There are lots of reasons to learn outside. If you are thinking about trying out teaching in the outdoors, check out these tips.
Nature helps children’s development–intellectually, emotionally, socially, spiritually, and physically. Studies show that teaching outdoors produces student gains in social studies, science, language arts and math.
Students and teachers from a South Carolina high school share tips for PLT GreenSchools success.
“As Trees Grow, We Grow!” was the theme created by ten students from South Tahoe High School who volunteered to create a presentation for the …
Joy Cowart uses PLT to teach language arts and English as a second language to grades 6-12 at Lowndes County Schools in Valdosta, Georgia.
Amber Hodges is a project associate for the Virginia Cooperative Extension in Roanoke, Virginia, who provides programming to about 1,800 K–12 students per year.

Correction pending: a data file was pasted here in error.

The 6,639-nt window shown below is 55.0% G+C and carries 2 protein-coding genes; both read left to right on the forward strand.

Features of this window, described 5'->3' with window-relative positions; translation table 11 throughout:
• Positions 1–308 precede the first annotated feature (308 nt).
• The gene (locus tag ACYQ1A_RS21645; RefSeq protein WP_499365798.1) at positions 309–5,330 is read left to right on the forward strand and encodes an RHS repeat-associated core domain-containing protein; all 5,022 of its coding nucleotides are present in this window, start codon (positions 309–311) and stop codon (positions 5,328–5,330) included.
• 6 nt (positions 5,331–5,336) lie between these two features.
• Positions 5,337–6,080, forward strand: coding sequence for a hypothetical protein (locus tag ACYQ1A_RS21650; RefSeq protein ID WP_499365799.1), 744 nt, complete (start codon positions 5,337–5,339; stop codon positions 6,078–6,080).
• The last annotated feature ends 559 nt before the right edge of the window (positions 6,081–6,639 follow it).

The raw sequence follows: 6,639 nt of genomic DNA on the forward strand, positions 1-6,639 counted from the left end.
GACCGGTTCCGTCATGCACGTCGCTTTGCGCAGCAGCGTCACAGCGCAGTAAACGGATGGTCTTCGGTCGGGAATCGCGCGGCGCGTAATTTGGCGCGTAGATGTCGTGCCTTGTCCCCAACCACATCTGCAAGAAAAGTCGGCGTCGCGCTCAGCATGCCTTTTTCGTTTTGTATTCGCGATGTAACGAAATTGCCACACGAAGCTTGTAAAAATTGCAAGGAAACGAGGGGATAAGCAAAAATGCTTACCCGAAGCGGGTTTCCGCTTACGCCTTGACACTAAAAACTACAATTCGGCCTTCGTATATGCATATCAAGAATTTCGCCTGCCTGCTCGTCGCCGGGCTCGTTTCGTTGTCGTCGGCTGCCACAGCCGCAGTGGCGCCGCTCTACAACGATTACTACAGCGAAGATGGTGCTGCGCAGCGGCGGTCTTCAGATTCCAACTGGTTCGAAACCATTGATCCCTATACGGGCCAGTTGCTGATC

A new volunteer program at Long Island Children’s Museum trains teens to become museum educators. The volunteers develop interactive nature and science programming for children and adults.
Olivia Griset teaches biology, oceanography, and field ecology to grades 10-12 at Lisbon High School in Lisbon Falls, Maine.
Hilary Hargrove teaches science and honors ecology to grades 9-12 at Riverdale High School in Murfreesboro, Tennessee, and advises her school’s Envirothon team.
Litter is a pandemic problem on the island of St. Croix, so local high school students organized a series of “Service Saturdays” to combine a litter clean-up with environmental activities.